The majority of the proposals contained in the report are sensible and would be of benefit to all savers. However, their primary purpose is to get poorer members of society to save more.

This is a laudable aim, but the report’s recommendations are unlikely to achieve it (beyond the compulsory workplace pensions). In common with all similar proposals, the PX report acknowledges the existence of the elephant in the room, but does nothing to shift it.

Our current welfare system provides no incentive for the less well-off to make provisions for their own future, since the state will provide instead.

The new triple-locked ((The pension will rise each year by the highest of inflation, earnings or 2.5%)) state pension is £8K per annum, and there is pension credit and housing benefit available beyond that. Healthcare is free. Against that, anyone with more than £10K is capital assets loses some of this entitlement.

To persuade people to save for the long-term, you need to convince them of three things:

  1. that they will be around to benefit
  2. that the amount they can save will be significant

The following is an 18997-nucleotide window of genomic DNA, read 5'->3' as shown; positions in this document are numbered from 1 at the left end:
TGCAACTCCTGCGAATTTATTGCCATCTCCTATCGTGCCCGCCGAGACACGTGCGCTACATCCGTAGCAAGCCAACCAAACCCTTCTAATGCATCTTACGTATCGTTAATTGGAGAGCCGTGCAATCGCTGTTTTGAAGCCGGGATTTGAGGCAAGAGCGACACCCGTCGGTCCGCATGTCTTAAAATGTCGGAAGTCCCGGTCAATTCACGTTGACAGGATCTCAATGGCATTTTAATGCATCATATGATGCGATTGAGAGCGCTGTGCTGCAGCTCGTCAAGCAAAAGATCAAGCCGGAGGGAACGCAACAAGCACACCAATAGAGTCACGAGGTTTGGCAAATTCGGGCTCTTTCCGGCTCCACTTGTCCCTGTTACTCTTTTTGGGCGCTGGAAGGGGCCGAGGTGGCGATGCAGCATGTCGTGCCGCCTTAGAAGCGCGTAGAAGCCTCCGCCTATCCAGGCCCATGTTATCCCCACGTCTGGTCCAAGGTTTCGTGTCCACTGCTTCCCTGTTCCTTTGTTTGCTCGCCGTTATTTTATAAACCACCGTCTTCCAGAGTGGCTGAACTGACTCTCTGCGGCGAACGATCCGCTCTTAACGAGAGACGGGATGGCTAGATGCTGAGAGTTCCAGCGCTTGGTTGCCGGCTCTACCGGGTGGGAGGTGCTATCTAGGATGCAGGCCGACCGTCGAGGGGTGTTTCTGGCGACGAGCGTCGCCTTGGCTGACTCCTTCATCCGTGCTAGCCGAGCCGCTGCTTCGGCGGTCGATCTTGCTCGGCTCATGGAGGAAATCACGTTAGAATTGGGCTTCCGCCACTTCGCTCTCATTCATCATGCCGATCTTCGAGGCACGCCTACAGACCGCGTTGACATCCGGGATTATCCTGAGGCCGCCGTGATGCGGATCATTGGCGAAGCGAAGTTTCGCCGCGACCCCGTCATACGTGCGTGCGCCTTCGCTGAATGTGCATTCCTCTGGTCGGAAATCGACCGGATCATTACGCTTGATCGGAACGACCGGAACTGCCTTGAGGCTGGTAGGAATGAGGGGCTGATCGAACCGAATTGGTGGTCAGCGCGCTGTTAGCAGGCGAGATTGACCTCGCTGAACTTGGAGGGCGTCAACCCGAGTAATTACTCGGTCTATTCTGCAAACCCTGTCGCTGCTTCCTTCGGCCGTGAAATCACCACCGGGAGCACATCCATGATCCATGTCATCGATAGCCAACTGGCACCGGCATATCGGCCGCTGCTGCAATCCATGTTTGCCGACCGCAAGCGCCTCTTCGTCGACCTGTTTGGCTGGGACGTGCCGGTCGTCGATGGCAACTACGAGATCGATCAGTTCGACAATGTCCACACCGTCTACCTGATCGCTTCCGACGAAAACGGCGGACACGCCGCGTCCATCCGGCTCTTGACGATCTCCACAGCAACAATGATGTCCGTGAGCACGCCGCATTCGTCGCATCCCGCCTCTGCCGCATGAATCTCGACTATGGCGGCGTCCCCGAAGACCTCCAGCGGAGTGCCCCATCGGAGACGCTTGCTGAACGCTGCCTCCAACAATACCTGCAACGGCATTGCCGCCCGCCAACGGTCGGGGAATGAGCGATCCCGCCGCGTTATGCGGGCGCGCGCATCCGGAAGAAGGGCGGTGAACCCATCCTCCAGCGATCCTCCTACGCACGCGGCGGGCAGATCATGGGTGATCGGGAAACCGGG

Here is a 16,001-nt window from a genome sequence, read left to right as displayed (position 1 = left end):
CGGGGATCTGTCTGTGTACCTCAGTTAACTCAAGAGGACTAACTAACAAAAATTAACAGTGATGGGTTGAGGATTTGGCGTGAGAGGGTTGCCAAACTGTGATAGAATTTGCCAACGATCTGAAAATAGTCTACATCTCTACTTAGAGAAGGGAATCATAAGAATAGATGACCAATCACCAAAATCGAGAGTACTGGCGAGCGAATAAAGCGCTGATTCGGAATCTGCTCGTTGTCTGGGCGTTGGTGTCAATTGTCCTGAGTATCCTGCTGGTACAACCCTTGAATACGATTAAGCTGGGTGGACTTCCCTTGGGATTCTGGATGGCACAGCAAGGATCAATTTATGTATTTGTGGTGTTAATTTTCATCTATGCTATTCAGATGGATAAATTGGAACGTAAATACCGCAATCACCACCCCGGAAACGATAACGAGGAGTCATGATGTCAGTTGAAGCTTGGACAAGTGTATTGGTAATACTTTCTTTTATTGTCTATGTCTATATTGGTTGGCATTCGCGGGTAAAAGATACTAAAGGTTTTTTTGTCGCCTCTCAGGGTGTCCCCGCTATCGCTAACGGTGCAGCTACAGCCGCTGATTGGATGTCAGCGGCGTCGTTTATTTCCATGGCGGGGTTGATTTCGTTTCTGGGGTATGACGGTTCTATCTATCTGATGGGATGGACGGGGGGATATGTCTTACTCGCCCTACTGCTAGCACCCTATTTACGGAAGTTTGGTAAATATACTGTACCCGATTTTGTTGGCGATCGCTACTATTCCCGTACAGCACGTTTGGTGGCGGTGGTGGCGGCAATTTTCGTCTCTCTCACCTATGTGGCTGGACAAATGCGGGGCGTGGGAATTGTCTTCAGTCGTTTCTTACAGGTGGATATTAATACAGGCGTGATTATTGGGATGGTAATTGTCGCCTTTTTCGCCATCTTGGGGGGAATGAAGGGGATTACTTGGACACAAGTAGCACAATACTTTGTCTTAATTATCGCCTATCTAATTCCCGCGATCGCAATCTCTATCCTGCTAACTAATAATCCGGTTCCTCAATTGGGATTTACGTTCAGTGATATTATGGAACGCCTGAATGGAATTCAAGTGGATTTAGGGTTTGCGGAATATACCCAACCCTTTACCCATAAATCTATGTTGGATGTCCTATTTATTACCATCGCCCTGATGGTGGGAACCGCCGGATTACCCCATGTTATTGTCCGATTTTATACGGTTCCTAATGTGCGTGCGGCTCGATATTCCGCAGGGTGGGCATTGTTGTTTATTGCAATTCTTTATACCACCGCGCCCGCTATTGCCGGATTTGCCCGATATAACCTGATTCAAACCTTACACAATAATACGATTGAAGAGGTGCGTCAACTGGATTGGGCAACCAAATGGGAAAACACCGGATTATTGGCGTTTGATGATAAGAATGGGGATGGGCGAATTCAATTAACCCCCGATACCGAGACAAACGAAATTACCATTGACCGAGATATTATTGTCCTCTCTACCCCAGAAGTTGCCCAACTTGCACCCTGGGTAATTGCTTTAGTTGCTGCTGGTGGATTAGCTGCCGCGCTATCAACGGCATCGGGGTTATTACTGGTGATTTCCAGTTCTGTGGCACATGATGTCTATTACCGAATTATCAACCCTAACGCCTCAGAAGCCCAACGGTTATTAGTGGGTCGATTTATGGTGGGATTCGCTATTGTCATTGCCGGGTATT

3. that the rules they are saving under will still be there to allow them to benefit

This in turn requires three things:

  • An all-party committment to stop tinkering with the pensions system – declare the rules for the next 50 years and be done with it. ((It should be possible to build-in increasing longevity etc.)) Any future changes should affect only future savings, not any decisions already taken by a saver.
  • A programme of financial education which starts in school and continues through to retirement. ((This needs to show that people can save enough to make a difference, and that they will live long enough to enjoy the benefit))
  • Regular financial health-checks throughout a person’s life, to make sure they are still on track for their goals and indeed, that their goals remain appropriate and achievable.

Constant introduction of minor rule changes and new products won’t make the poor save. Young people in particular have no faith in the traditional approach to building wealth for retirement, and only education can change this.

Until next time.

Mike is the owner of 7 Circles, and a private investor living in London. He has been managing his own money for 40 years, with some success.

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Economics Manifesto – New Savings Culture

by Mike Rawson time to read: 5 min